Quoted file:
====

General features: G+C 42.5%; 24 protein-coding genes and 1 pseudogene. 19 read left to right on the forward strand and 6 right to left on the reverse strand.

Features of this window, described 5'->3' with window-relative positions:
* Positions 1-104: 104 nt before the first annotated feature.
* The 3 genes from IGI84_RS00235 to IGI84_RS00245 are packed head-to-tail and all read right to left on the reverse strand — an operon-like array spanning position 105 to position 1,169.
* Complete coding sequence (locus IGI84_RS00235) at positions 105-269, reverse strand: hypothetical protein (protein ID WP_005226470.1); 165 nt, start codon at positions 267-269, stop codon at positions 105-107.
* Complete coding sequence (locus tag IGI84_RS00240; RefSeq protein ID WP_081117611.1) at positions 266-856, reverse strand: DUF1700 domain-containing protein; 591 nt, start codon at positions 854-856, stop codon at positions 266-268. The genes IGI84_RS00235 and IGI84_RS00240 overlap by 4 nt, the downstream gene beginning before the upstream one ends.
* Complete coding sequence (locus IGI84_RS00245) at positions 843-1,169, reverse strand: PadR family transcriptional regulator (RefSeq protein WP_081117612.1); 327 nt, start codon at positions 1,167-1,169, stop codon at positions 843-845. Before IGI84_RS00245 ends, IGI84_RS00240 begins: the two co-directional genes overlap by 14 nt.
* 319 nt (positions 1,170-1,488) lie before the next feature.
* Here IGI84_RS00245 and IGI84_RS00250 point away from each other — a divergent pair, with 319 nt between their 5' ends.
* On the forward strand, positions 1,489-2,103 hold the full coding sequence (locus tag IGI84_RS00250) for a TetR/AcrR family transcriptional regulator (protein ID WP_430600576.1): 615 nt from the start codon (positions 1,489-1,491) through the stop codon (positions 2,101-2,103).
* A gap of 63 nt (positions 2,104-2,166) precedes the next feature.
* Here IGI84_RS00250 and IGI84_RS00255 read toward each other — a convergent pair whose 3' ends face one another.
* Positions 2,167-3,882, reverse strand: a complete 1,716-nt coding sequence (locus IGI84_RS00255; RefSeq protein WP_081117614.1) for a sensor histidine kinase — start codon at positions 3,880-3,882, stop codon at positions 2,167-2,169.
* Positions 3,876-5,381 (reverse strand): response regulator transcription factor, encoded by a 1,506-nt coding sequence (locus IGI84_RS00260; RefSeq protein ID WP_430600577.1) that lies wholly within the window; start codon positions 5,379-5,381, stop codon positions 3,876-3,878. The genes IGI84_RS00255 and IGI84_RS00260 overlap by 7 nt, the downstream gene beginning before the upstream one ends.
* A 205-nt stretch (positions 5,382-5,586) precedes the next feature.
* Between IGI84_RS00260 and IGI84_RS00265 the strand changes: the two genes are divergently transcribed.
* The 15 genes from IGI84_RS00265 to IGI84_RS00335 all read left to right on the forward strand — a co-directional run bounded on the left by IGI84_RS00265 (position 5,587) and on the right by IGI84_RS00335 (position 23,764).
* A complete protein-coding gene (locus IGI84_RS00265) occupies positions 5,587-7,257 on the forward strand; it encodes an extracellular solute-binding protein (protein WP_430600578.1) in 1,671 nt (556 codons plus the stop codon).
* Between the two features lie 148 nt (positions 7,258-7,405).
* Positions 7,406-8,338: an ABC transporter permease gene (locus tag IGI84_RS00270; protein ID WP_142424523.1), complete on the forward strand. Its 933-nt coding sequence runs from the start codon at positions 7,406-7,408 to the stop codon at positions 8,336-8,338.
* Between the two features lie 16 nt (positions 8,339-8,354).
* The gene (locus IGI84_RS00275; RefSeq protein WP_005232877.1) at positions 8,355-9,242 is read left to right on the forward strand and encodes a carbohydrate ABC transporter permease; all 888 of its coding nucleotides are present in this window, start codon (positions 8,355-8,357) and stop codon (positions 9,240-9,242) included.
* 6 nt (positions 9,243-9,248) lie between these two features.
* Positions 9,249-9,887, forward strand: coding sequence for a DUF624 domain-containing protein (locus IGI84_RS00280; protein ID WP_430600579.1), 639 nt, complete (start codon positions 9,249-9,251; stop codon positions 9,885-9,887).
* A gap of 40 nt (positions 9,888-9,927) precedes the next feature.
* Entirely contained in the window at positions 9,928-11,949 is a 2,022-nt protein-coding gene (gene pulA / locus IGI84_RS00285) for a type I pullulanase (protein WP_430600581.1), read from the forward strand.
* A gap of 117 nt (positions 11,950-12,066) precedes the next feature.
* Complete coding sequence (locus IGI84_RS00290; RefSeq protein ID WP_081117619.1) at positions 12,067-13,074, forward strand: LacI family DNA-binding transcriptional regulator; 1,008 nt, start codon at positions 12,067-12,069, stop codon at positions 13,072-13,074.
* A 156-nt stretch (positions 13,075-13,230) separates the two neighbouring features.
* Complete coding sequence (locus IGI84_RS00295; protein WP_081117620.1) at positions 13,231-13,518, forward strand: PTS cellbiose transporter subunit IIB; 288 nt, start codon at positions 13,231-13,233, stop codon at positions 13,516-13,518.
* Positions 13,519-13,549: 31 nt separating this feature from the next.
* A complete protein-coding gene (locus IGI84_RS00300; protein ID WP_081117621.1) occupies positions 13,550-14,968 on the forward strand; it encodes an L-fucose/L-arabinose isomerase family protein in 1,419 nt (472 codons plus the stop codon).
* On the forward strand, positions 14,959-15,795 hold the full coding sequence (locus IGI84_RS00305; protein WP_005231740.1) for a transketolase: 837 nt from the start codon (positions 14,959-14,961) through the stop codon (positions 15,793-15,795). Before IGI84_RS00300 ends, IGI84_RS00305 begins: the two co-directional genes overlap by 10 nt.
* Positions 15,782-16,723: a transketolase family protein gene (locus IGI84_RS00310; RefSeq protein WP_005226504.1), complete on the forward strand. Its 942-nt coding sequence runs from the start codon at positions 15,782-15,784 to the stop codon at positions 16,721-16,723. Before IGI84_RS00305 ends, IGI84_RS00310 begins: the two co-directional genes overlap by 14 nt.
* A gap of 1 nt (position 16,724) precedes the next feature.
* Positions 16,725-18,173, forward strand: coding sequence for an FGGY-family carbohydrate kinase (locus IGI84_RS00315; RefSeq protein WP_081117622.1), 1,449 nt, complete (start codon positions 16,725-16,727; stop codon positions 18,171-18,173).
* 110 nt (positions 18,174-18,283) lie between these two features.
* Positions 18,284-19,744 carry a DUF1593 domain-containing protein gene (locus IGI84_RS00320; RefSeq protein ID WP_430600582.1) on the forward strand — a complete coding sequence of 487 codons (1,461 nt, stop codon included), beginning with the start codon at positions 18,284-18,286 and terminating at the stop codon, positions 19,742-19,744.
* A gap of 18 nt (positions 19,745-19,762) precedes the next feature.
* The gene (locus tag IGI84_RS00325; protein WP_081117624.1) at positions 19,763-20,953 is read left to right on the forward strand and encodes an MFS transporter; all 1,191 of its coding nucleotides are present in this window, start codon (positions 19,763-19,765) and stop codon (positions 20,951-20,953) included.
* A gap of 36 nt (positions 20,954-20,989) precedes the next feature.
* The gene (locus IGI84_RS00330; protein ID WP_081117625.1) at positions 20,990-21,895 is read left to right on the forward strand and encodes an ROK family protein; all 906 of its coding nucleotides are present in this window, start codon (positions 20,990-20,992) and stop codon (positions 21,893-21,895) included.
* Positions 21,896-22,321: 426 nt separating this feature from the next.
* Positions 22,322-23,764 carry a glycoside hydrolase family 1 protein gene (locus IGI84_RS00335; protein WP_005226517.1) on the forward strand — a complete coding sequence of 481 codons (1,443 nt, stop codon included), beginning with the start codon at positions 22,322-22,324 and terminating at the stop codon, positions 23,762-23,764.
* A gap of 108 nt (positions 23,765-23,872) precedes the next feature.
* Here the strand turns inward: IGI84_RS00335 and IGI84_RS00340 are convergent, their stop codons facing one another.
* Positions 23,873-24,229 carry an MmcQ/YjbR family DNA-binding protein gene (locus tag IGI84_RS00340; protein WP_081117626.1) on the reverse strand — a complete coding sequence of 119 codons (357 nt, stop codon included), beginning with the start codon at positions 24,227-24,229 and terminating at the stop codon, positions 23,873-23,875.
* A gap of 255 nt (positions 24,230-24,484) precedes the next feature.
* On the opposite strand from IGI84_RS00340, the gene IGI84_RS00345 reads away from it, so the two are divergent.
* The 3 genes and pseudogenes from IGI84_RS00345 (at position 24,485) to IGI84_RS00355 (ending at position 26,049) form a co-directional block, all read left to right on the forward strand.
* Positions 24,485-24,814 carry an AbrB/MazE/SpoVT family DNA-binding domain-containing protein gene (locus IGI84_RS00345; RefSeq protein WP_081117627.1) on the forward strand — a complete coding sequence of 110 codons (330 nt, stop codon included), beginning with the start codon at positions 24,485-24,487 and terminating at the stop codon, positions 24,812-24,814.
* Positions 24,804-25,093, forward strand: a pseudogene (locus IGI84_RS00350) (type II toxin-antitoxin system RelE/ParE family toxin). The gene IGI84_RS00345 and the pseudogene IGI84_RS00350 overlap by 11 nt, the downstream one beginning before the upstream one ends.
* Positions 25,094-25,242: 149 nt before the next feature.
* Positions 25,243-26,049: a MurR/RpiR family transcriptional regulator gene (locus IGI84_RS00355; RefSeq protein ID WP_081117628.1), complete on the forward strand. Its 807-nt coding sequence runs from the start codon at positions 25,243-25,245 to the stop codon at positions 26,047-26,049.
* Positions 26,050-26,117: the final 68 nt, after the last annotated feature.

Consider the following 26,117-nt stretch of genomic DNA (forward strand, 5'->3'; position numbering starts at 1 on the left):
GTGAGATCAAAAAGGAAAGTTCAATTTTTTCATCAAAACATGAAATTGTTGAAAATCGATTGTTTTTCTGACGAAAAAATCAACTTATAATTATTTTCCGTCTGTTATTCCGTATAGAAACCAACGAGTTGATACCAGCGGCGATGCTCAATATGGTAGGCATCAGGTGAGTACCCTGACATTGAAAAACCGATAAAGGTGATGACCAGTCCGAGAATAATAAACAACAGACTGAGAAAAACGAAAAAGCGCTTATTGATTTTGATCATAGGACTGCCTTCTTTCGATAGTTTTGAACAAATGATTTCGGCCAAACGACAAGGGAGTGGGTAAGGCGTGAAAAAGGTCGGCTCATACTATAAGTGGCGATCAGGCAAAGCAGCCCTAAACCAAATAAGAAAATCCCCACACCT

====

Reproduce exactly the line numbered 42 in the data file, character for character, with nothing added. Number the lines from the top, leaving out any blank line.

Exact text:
* The gene (locus IGI84_RS00330; protein ID WP_081117625.1) at positions 20,990-21,895 is read left to right on the forward strand and encodes an ROK family protein; all 906 of its coding nucleotides are present in this window, start codon (positions 20,990-20,992) and stop codon (positions 21,893-21,895) included.